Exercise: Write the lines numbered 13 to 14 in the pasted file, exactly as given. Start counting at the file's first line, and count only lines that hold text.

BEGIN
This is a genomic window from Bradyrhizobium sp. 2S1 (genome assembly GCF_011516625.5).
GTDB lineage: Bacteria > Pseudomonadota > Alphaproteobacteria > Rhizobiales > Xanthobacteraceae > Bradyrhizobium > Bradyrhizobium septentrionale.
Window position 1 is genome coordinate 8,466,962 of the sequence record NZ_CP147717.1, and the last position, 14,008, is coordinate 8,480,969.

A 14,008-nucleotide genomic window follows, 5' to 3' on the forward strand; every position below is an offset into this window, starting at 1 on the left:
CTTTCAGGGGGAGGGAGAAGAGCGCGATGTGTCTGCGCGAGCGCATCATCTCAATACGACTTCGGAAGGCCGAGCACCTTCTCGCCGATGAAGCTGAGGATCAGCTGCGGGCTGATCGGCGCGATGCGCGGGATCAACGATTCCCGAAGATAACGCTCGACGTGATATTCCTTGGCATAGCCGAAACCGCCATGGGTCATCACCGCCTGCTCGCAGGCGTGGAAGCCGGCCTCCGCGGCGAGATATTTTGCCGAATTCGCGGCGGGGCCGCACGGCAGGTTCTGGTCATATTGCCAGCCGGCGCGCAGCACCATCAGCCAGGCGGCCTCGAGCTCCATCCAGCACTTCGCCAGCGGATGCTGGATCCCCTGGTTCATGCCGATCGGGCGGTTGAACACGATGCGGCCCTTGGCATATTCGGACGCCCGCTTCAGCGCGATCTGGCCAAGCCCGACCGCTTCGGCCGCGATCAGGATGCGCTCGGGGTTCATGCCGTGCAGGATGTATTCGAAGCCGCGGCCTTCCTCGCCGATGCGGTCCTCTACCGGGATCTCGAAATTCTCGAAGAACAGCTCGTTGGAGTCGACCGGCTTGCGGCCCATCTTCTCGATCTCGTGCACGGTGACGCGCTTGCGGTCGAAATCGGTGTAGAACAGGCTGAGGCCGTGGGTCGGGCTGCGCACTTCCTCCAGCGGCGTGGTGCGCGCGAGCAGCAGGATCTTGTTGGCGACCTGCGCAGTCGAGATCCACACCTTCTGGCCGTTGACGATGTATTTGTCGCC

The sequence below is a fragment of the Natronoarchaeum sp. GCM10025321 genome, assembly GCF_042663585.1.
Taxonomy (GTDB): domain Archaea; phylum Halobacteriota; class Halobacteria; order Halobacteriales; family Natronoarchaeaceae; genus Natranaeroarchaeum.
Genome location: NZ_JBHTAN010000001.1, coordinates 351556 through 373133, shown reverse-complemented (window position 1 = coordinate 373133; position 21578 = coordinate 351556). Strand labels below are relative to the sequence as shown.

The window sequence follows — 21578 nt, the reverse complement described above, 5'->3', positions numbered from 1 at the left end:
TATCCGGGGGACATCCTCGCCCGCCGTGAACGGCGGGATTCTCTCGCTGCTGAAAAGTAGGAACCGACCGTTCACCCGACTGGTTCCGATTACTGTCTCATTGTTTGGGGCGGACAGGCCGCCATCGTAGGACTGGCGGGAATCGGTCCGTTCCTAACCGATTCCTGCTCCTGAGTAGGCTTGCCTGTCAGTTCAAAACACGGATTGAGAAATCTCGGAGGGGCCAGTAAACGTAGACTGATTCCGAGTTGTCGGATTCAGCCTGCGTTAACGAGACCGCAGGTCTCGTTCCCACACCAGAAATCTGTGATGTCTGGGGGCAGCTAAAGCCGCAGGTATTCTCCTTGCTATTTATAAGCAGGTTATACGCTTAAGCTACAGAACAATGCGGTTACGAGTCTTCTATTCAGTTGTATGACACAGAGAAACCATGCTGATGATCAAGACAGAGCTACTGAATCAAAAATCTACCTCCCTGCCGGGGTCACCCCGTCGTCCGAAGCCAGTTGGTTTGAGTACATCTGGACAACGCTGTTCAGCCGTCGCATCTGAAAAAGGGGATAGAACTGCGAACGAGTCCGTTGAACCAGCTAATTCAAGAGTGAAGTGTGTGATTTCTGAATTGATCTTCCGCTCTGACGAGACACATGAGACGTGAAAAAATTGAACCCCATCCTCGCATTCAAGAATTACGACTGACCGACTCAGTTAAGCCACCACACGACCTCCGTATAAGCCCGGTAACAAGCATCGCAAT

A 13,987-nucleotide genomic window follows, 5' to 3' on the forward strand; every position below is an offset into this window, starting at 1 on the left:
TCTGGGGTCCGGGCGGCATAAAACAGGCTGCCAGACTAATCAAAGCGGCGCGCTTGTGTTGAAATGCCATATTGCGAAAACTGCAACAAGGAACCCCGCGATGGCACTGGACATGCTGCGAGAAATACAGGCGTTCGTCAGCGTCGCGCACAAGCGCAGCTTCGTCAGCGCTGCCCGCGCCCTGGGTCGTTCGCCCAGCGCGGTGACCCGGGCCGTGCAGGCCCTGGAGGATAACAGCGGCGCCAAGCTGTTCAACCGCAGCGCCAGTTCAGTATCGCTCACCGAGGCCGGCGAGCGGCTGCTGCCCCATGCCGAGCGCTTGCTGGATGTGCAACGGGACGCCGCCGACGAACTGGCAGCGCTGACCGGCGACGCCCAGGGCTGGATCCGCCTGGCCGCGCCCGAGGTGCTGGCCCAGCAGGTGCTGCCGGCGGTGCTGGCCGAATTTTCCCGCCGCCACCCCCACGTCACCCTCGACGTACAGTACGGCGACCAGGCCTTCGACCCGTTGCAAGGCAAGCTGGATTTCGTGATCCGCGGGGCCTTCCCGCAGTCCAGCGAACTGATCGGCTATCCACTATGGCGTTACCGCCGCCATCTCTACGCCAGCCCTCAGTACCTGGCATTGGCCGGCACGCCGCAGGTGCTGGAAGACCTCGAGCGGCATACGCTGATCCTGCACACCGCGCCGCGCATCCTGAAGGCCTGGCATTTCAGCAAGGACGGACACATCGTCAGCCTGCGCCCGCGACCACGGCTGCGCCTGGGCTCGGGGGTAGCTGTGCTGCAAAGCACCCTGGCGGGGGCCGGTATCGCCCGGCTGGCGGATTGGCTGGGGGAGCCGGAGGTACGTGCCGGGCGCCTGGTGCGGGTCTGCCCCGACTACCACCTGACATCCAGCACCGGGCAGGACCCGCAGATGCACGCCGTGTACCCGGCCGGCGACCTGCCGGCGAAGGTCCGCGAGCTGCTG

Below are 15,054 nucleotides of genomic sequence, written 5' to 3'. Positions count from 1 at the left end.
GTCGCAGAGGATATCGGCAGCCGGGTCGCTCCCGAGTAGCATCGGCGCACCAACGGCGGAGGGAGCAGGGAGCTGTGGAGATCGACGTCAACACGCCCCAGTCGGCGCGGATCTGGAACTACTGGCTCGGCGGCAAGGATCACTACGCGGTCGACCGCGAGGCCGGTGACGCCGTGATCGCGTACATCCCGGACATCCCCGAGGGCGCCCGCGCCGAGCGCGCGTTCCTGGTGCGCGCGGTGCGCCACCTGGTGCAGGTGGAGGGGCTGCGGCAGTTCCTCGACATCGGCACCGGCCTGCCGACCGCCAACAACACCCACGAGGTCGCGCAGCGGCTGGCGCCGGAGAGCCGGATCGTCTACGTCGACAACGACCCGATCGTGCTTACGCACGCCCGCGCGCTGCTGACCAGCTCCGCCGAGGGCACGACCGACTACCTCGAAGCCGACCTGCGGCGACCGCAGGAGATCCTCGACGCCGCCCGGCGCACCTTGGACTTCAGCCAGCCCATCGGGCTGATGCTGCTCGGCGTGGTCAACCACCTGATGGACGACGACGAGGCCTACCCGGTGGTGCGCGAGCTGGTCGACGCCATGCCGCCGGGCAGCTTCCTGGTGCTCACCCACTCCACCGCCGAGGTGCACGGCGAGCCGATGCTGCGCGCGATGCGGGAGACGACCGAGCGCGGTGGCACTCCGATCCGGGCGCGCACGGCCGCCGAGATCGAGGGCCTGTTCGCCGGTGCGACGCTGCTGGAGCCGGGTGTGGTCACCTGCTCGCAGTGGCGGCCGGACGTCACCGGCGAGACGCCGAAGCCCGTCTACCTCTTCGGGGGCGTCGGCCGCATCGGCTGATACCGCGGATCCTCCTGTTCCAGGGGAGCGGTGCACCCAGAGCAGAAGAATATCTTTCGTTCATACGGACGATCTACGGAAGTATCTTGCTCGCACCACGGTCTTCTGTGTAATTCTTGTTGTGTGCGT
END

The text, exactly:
Below are 15,054 nucleotides of genomic sequence, written 5' to 3'. Positions count from 1 at the left end.
GTCGCAGAGGATATCGGCAGCCGGGTCGCTCCCGAGTAGCATCGGCGCACCAACGGCGGAGGGAGCAGGGAGCTGTGGAGATCGACGTCAACACGCCCCAGTCGGCGCGGATCTGGAACTACTGGCTCGGCGGCAAGGATCACTACGCGGTCGACCGCGAGGCCGGTGACGCCGTGATCGCGTACATCCCGGACATCCCCGAGGGCGCCCGCGCCGAGCGCGCGTTCCTGGTGCGCGCGGTGCGCCACCTGGTGCAGGTGGAGGGGCTGCGGCAGTTCCTCGACATCGGCACCGGCCTGCCGACCGCCAACAACACCCACGAGGTCGCGCAGCGGCTGGCGCCGGAGAGCCGGATCGTCTACGTCGACAACGACCCGATCGTGCTTACGCACGCCCGCGCGCTGCTGACCAGCTCCGCCGAGGGCACGACCGACTACCTCGAAGCCGACCTGCGGCGACCGCAGGAGATCCTCGACGCCGCCCGGCGCACCTTGGACTTCAGCCAGCCCATCGGGCTGATGCTGCTCGGCGTGGTCAACCACCTGATGGACGACGACGAGGCCTACCCGGTGGTGCGCGAGCTGGTCGACGCCATGCCGCCGGGCAGCTTCCTGGTGCTCACCCACTCCACCGCCGAGGTGCACGGCGAGCCGATGCTGCGCGCGATGCGGGAGACGACCGAGCGCGGTGGCACTCCGATCCGGGCGCGCACGGCCGCCGAGATCGAGGGCCTGTTCGCCGGTGCGACGCTGCTGGAGCCGGGTGTGGTCACCTGCTCGCAGTGGCGGCCGGACGTCACCGGCGAGACGCCGAAGCCCGTCTACCTCTTCGGGGGCGTCGGCCGCATCGGCTGATACCGCGGATCCTCCTGTTCCAGGGGAGCGGTGCACCCAGAGCAGAAGAATATCTTTCGTTCATACGGACGATCTACGGAAGTATCTTGCTCGCACCACGGTCTTCTGTGTAATTCTTGTTGTGTGCGT